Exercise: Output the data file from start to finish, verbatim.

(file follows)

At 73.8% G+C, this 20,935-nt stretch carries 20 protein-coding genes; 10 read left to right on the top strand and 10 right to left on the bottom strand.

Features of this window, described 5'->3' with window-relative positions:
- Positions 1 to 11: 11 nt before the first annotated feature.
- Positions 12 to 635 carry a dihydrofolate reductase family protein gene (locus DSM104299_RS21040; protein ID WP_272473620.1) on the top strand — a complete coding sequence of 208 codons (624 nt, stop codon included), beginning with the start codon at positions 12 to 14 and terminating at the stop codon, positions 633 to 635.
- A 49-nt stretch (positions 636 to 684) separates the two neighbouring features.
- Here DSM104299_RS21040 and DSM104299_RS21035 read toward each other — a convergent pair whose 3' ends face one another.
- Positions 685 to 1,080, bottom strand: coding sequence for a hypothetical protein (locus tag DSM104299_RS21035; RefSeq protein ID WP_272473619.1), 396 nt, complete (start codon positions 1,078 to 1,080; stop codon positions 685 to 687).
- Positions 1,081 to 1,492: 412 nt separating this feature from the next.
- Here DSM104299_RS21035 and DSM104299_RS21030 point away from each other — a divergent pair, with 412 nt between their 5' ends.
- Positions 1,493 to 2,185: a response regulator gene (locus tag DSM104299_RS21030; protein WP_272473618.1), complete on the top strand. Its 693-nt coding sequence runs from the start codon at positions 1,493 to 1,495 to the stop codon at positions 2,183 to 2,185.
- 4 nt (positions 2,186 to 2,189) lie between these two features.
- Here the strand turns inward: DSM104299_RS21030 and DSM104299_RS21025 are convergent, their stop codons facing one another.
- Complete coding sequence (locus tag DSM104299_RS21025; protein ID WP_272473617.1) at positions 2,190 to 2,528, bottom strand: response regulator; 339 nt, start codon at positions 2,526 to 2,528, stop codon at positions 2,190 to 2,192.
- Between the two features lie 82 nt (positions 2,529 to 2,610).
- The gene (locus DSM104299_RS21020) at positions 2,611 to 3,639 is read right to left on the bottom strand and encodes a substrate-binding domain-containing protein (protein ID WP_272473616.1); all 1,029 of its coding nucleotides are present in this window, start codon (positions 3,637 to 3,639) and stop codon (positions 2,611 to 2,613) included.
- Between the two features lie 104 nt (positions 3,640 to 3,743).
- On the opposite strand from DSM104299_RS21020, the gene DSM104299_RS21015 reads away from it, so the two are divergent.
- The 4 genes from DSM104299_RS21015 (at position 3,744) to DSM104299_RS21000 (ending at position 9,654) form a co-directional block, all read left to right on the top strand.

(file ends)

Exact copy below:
At 73.8% G+C, this 20,935-nt stretch carries 20 protein-coding genes; 10 read left to right on the top strand and 10 right to left on the bottom strand.

Features of this window, described 5'->3' with window-relative positions:
- Positions 1 to 11: 11 nt before the first annotated feature.
- Positions 12 to 635 carry a dihydrofolate reductase family protein gene (locus DSM104299_RS21040; protein ID WP_272473620.1) on the top strand — a complete coding sequence of 208 codons (624 nt, stop codon included), beginning with the start codon at positions 12 to 14 and terminating at the stop codon, positions 633 to 635.
- A 49-nt stretch (positions 636 to 684) separates the two neighbouring features.
- Here DSM104299_RS21040 and DSM104299_RS21035 read toward each other — a convergent pair whose 3' ends face one another.
- Positions 685 to 1,080, bottom strand: coding sequence for a hypothetical protein (locus tag DSM104299_RS21035; RefSeq protein ID WP_272473619.1), 396 nt, complete (start codon positions 1,078 to 1,080; stop codon positions 685 to 687).
- Positions 1,081 to 1,492: 412 nt separating this feature from the next.
- Here DSM104299_RS21035 and DSM104299_RS21030 point away from each other — a divergent pair, with 412 nt between their 5' ends.
- Positions 1,493 to 2,185: a response regulator gene (locus tag DSM104299_RS21030; protein WP_272473618.1), complete on the top strand. Its 693-nt coding sequence runs from the start codon at positions 1,493 to 1,495 to the stop codon at positions 2,183 to 2,185.
- 4 nt (positions 2,186 to 2,189) lie between these two features.
- Here the strand turns inward: DSM104299_RS21030 and DSM104299_RS21025 are convergent, their stop codons facing one another.
- Complete coding sequence (locus tag DSM104299_RS21025; protein ID WP_272473617.1) at positions 2,190 to 2,528, bottom strand: response regulator; 339 nt, start codon at positions 2,526 to 2,528, stop codon at positions 2,190 to 2,192.
- Between the two features lie 82 nt (positions 2,529 to 2,610).
- The gene (locus DSM104299_RS21020) at positions 2,611 to 3,639 is read right to left on the bottom strand and encodes a substrate-binding domain-containing protein (protein ID WP_272473616.1); all 1,029 of its coding nucleotides are present in this window, start codon (positions 3,637 to 3,639) and stop codon (positions 2,611 to 2,613) included.
- Between the two features lie 104 nt (positions 3,640 to 3,743).
- On the opposite strand from DSM104299_RS21020, the gene DSM104299_RS21015 reads away from it, so the two are divergent.
- The 4 genes from DSM104299_RS21015 (at position 3,744) to DSM104299_RS21000 (ending at position 9,654) form a co-directional block, all read left to right on the top strand.